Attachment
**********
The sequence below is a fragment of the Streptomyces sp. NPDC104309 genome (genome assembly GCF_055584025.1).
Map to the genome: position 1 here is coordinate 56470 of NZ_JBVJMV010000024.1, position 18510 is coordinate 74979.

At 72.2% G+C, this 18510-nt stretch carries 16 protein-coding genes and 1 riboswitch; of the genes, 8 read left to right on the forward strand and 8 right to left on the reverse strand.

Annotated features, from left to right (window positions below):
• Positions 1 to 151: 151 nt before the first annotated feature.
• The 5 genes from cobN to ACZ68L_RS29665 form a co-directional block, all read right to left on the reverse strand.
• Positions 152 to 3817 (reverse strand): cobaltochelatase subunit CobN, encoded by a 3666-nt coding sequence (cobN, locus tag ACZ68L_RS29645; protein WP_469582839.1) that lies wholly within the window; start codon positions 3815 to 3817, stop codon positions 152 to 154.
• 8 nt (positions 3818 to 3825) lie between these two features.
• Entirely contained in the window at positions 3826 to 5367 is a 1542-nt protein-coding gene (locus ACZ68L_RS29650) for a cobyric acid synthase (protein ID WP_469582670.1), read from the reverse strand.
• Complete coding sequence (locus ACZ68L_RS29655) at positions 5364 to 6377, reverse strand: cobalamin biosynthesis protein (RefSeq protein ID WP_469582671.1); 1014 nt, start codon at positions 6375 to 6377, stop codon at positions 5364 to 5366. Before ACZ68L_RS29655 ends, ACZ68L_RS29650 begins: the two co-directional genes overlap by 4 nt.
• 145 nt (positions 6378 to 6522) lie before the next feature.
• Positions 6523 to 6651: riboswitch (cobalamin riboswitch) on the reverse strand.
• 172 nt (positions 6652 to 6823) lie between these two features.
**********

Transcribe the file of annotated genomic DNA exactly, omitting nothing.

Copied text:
The sequence below is a fragment of the Streptomyces sp. NPDC104309 genome (genome assembly GCF_055584025.1).
Map to the genome: position 1 here is coordinate 56470 of NZ_JBVJMV010000024.1, position 18510 is coordinate 74979.

At 72.2% G+C, this 18510-nt stretch carries 16 protein-coding genes and 1 riboswitch; of the genes, 8 read left to right on the forward strand and 8 right to left on the reverse strand.

Annotated features, from left to right (window positions below):
• Positions 1 to 151: 151 nt before the first annotated feature.
• The 5 genes from cobN to ACZ68L_RS29665 form a co-directional block, all read right to left on the reverse strand.
• Positions 152 to 3817 (reverse strand): cobaltochelatase subunit CobN, encoded by a 3666-nt coding sequence (cobN, locus tag ACZ68L_RS29645; protein WP_469582839.1) that lies wholly within the window; start codon positions 3815 to 3817, stop codon positions 152 to 154.
• 8 nt (positions 3818 to 3825) lie between these two features.
• Entirely contained in the window at positions 3826 to 5367 is a 1542-nt protein-coding gene (locus ACZ68L_RS29650) for a cobyric acid synthase (protein ID WP_469582670.1), read from the reverse strand.
• Complete coding sequence (locus ACZ68L_RS29655) at positions 5364 to 6377, reverse strand: cobalamin biosynthesis protein (RefSeq protein ID WP_469582671.1); 1014 nt, start codon at positions 6375 to 6377, stop codon at positions 5364 to 5366. Before ACZ68L_RS29655 ends, ACZ68L_RS29650 begins: the two co-directional genes overlap by 4 nt.
• 145 nt (positions 6378 to 6522) lie before the next feature.
• Positions 6523 to 6651: riboswitch (cobalamin riboswitch) on the reverse strand.
• 172 nt (positions 6652 to 6823) lie between these two features.